These following cards will either help you obtain your pieces, or protect you from your opponent’s plays. Remember we are not a Control deck so you need to make the right play very often.
- Ensnaring Bridge is part of a Prison lock where you prevent your opponent from attacking you. Most of your cards will be on the battlefield as you assemble your artifacts, and for most opponents they will be going the same. This leaves you few cards in hand to hold on to, and this is where the bridge shines. Locking your opponent out of attacking you keeps you alive long enough to enable your plan. Keep in mind this card has a target on it’s head, and it’s not unheard of to increase the number of Welding Jar in the main deck to counter any artifact destruction you may see.
- Collective Brutality is a card that sees extensive play in both Modern, and even in Legacy. This card not only allows you to strip your opponent of artifact hate (as long as it’s an instant or sorcery), but is also good against aggro (especially Burn). Sometimes the 2 life swing will be beneficial to you, and this also helps you discard cards to keep a low hand count for your bridge to be useful.
- Serum Visions is a card I have been back and forth with for a while. Not only does it fit the theme of the deck, however more often than not you will have untapped Blue mana on turn 1 as opposed to Black. This card is also better late game than an Inquisition of Kozilek, and may even find you part of your combo.
Another card key to the deck is Fatal Push. While it’s primary use will be to stave off aggro long enough to have a low hand count with a bridge in play keep in mind you can get the Revolt trigger from this card by using the Sword of the Meek + Thopter Foundry combo. This allows you to deal with creatures larger than a 2-mana cost which could help depending on your opponent.
In the sideboard we have a few cards to deal with key matchups.
- Herald of Anguish is a quick clock that can be landed early, and get around Stony Silence. Keep in mind that Ensnaring Bridge will prevent you from attacking if you have less than 5 cards in hand. It’s ability to sacrifice other artifacts to use as spot removal is also good.
- Witchbane Orb protects you from any sort of discard spells, and is helpful vs Storm decks as well as Valakut decks. This also can be brought in instant speed with the help of Whir of Invention. Did I mention how awesome that card is yet?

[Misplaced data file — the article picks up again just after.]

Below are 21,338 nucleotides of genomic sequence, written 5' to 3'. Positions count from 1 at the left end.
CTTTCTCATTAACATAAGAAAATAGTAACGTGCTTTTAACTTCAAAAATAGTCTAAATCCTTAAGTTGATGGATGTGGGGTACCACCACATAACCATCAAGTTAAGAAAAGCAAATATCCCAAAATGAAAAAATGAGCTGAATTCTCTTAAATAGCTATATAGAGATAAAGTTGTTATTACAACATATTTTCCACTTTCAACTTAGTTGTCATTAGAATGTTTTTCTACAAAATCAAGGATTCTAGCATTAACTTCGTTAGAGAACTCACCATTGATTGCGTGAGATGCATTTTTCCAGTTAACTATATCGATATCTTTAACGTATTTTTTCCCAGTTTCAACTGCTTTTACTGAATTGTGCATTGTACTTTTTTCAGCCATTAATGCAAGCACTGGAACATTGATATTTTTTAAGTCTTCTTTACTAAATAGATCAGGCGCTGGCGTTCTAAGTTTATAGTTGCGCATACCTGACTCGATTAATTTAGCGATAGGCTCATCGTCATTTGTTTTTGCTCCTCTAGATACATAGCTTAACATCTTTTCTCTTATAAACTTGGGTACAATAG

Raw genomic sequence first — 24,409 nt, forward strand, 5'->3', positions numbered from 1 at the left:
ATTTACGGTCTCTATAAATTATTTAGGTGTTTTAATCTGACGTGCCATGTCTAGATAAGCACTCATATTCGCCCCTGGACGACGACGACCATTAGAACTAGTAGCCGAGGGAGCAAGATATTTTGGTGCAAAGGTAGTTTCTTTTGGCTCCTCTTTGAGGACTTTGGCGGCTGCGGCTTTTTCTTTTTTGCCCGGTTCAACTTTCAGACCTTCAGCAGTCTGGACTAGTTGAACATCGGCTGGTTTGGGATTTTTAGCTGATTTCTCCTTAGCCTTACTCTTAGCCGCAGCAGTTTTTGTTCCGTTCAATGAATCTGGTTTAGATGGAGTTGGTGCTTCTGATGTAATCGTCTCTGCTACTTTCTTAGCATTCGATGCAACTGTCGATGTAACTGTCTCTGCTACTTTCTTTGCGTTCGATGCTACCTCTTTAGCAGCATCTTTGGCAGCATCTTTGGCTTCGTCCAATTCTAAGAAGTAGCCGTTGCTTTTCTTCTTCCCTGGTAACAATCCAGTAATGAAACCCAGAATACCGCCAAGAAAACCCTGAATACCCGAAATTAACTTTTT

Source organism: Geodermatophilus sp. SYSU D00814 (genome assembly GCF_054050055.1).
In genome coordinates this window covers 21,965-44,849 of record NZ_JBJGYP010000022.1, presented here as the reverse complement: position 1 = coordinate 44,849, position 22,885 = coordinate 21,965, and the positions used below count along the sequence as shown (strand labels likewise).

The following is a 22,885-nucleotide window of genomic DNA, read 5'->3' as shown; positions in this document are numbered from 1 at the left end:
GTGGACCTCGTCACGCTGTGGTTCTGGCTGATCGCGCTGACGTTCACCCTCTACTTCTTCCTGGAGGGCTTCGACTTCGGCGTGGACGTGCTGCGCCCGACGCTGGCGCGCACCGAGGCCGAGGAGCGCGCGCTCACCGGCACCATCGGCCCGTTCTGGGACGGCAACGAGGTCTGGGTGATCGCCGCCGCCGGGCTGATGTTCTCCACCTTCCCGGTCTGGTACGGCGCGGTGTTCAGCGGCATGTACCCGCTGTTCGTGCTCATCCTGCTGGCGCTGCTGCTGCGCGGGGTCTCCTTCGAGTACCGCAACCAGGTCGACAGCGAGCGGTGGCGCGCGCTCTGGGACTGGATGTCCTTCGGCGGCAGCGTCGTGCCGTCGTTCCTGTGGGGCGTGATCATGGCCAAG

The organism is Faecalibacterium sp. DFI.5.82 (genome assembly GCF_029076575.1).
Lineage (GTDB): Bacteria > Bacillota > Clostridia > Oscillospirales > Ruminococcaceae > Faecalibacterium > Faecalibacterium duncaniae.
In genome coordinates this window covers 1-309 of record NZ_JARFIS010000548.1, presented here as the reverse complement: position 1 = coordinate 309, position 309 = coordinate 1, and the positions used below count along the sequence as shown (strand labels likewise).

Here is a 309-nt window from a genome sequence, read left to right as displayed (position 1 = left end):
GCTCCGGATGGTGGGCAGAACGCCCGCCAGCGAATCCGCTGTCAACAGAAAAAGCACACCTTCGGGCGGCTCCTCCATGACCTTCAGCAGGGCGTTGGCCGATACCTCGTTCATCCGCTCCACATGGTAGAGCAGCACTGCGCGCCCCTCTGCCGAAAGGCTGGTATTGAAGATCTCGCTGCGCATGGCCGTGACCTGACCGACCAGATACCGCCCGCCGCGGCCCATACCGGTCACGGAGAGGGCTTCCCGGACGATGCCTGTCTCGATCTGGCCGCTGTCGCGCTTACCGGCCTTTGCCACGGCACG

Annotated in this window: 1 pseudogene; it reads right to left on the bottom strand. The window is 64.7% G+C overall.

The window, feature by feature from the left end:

- Abrupt Decay is the reason we splash Green. Along with Maelstrom Pulse, and Golgari Charm they can answer a number of threats primarily enchantments. However in a punch the later two cards can deal with tokens that can often times get through a bridge.
Other cards in the board include Damnation. Although only a one of this keeps the board clear of pesky creatures, and can be a good catch up card. I still only recommend one though as you would have too many 4-mana cost cards in the deck.
Some other choices could include:
- Ashiok, Nightmare Weaver: Being a cheaper planeswalker than Tezzeret you can deploy this behind a bridge, and win when the opponent is locking out your artifacts with Stony Silence.
- Battle At The Bridge: Perhaps a better removal spell for the deck due to the Improvise mechanic, and the -X/-X it does. The life gain could also be big.
- Chalice of the Void: This card along with Leyline of the Void could help with the Prison aspect of the deck, however it would dedicate a lot of slots. Keep in mind your 1-mana artifacts can be put into play via Whir of Invention even when you have a Chalice on 1 in play.
Why should you play the deck?
- Assembling a bunch of non-creature artifacts to win in one turn sounds like fun.
- You’re not a fan of creature based strategies, and locking them out from attacking sounds like a good time.
- You want to catch your friends off guard with something different.
Why should you not play this deck?
- Tier 1 decks may only be of interest to you. Nothing wrong with that.
- The deck feels clunky to you, and some hands don’t provide a clear path.
- You don’t like assembling complicated combo decks regardless of the deck’s construction.
Overall this strategy can provide different avenues to victory. What do you think of the deck? Have you played against it before, or have it yourself? What tips would you provide others? Please share your thoughts below, and make sure to follow me on both Facebook as well as Twitter. Also don’t forget to check out Die Krupps, because they are awesome.
Until next time, where I talk about the current Modern banned list…
TAP MORE MANA!!!
Scott Campbell, better known as MTGPackFoils, has been playing Magic since he was 17 (which was in 1993). He’s known for loving decks such as Azorius Control, Jund, and others (especially in Modern). He is a husband, father, and a former nightclub DJ.